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Which managers had the shortest reigns in the history of the English Premier League?
The responsibility of every top manager is to win trophies and always get the best out of his team at highest level of the game, but once that can’t be accomplished such manager is destined to lose his job.
Over the years we’ve seen managers who had a long tenures in the Premier League, such as legendary managers Sir Alex Ferguson and Arsene Wenger but now it’s very hard to see a long-serving manager in the Premier League again.
From Sam Allardyce at Leeds United in 2023 to Frank de Boer at Crystal Palace in 2017, here are the managers with the shortest spells in the English Premier League.
Bob Bradley – (84-days, Swansea)
Bob Bradley’s lacklustre management of Swansea City that got him sacked in 2016 still remains one of the most brutal managerial dismissal in recent years.
Bradley only picked up just eight points from his 11 matches he over saw in the dugout of the Premier League club, and considering the poor performance on the pitch his swift dismissal looks justified.
Initially Ryan Giggs was expected to land the Swansea job but the American tactician got the job eventually and was later sacked 84-days into his reign at the club.
Frank de Boer – (77-days, Crystal Palace)
Being a top player sometime don’t necessarily means you’ll end up becoming a fantastic manager, though we’ve seen cases where a brilliant footballer end up becoming a wonderful manager but we can’t count many of them out there now.
Frank de Boer was announced as the new Crystal Palace manager in 2017 after joining from Inter Milan with the hope he’s going to turn the fortune of the Eagles around for good, but unfortunately things turned out bad and he was sacked just 77-days into his reign at the club.
The former Ajax legendary defender was a high-profile appointment, replacing Sam Allardyce on a three-year deal but he was eventually sacked when Palace lost their first four league matches of the season without scoring a single goal.
Rene Meulensteen – (75-days, Fulham)
Meulensteen after 75-days of been in charge of Fulham as the manager of the London outfit, he was shown the exit door after club owner Shahid Khan felt the Dutch tactician can’t turn the fortune of the club around.
He only won just three of his 13 league games in charge of the Craven Cottage outfit, and was sacked in favor of Felix Magath who succeeded him following the poor performance he had in charge of the team.
After Meulensteen was sacked he hinted he could have turned things around if club owner, Shahid Khan hadn’t pressed the panic button on him.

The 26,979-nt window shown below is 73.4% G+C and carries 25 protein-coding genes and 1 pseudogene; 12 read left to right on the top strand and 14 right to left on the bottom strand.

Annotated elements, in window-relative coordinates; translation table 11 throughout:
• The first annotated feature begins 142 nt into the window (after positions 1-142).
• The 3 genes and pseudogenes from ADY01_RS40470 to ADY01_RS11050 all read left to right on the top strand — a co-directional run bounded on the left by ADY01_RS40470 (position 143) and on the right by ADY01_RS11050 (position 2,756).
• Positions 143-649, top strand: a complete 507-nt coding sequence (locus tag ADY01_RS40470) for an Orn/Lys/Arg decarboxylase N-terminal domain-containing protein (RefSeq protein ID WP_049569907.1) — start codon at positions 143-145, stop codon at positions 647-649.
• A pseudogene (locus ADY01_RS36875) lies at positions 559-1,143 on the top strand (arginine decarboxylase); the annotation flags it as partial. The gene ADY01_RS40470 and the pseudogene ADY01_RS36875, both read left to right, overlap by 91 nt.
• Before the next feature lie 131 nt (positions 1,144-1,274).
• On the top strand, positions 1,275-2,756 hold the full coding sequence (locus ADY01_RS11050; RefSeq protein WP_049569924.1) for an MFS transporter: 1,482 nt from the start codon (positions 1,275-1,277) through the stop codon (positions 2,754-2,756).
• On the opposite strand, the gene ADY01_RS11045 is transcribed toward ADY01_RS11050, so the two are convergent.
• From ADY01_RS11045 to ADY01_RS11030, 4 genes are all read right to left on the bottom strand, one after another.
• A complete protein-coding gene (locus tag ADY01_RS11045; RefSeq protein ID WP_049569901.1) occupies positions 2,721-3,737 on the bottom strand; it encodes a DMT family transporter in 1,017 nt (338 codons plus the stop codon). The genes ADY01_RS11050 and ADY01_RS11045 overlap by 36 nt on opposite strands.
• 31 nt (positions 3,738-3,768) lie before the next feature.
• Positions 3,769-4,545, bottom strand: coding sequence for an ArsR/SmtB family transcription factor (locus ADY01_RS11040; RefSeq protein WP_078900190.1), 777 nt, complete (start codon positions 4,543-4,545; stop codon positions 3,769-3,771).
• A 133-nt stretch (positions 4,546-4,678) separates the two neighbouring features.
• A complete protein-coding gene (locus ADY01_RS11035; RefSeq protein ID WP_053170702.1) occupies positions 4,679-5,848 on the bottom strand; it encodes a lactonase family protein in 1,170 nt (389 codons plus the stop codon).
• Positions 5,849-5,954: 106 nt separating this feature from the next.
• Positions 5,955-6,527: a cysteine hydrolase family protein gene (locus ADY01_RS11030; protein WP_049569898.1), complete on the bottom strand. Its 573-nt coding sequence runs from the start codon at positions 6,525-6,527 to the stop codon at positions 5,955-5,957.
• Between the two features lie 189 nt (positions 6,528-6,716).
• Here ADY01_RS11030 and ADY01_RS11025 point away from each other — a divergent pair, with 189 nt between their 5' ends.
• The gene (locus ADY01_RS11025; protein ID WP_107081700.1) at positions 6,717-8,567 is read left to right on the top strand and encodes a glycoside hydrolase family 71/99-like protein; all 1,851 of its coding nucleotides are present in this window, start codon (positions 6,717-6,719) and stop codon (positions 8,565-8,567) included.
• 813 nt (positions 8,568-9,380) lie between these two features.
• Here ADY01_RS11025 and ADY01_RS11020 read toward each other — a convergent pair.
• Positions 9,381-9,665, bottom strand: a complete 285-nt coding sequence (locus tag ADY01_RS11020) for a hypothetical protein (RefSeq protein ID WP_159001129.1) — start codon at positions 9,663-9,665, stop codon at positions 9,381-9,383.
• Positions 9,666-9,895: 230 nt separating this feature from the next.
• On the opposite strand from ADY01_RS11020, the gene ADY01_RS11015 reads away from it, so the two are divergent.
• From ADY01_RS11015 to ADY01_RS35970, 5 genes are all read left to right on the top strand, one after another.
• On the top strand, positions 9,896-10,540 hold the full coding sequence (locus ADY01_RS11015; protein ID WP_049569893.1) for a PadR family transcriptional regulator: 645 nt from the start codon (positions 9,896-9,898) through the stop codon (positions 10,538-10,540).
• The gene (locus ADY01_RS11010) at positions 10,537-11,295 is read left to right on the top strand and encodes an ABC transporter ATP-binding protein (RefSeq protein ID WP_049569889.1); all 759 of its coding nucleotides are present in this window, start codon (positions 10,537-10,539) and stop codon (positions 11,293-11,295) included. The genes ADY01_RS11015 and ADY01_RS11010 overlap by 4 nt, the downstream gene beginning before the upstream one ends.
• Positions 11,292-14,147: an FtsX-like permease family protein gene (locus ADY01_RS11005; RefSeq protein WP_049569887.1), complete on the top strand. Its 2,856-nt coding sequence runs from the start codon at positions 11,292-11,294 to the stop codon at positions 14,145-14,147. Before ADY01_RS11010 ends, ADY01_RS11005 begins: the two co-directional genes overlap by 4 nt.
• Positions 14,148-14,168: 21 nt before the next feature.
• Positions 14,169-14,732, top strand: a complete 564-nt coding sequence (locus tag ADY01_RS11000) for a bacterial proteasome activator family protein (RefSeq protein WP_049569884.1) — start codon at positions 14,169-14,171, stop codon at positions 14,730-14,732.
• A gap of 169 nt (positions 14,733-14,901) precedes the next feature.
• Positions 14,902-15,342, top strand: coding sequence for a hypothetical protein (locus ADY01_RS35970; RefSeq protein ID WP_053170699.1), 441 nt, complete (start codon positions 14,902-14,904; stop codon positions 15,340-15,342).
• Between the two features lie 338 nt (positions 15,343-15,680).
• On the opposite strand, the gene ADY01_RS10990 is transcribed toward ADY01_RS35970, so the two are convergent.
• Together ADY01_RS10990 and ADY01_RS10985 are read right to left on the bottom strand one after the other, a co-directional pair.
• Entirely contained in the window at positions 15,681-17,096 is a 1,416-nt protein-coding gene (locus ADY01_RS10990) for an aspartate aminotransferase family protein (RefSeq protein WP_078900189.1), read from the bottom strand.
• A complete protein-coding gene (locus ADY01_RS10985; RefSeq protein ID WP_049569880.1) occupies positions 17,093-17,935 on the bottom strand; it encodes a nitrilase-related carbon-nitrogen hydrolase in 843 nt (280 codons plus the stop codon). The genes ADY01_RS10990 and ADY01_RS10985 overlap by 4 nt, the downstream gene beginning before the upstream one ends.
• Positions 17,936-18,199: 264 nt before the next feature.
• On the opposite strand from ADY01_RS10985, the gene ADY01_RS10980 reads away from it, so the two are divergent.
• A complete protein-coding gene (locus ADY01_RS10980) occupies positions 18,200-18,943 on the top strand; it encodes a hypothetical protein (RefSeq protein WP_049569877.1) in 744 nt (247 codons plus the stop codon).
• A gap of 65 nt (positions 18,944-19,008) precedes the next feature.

Javi Gracia – (71-days, Leeds United)
Gracia’s dismissal at Elland road is perhaps the most ruthless sacking in recent time, considering the manner in which the Spaniard was relieved of his job via phone call on his birthday.
The Spaniard was appointed in February but was sacked after just 10 weeks and 12 games in charge of Leeds United, with his final match in charge of the team coming in a defeat against Bournemouth.
After sacking him Leeds United turned to veteran coach, Sam Allardyce, but the English tactician couldn’t also safe them from dropping to the Championship.
Les Reed – (40-days, Charlton Athletic)
Another laughable and shortest reign in the history of the English Premier happened to Les Reed in 2006, when he was sacked by Charlton Athletic hierarchy after crashing out of the League Cup against Wycombe and managing just one win in the league.
During Reed’s reign in charge of Charlton he only clinched four points from his seven games in the Premier League, and due to that abysmal performance he was nicknamed ‘Les Miserable’ due to his sullen mood in games.
Alan Pardew took over from him after spending just 40-days which stands till date as the second shortest managerial reign in the history of the Premier League.
Sam Allardyce – (30-days, Leeds United)
If Karl Robinson’s statement on the impossibility of keeping the Yorkshire side afloat were anything to go by, that shows Sam Allardyce only took the Elland road outfit job based on risk.
Both Allardyce and is assistant Robinson joined forces to turn the fortune of the club around with the side sitting 17th place at the time on the table, but unfortunately they couldn’t conjure any magic as they dropped to the Championship.
Sam Allardyce only picked just one point from his final quartet of domestic fixtures, and after talks between him and the club hierarchy failed he was relieved of his job after just 30-days in charge of Leeds.
This article was updated 6 months ago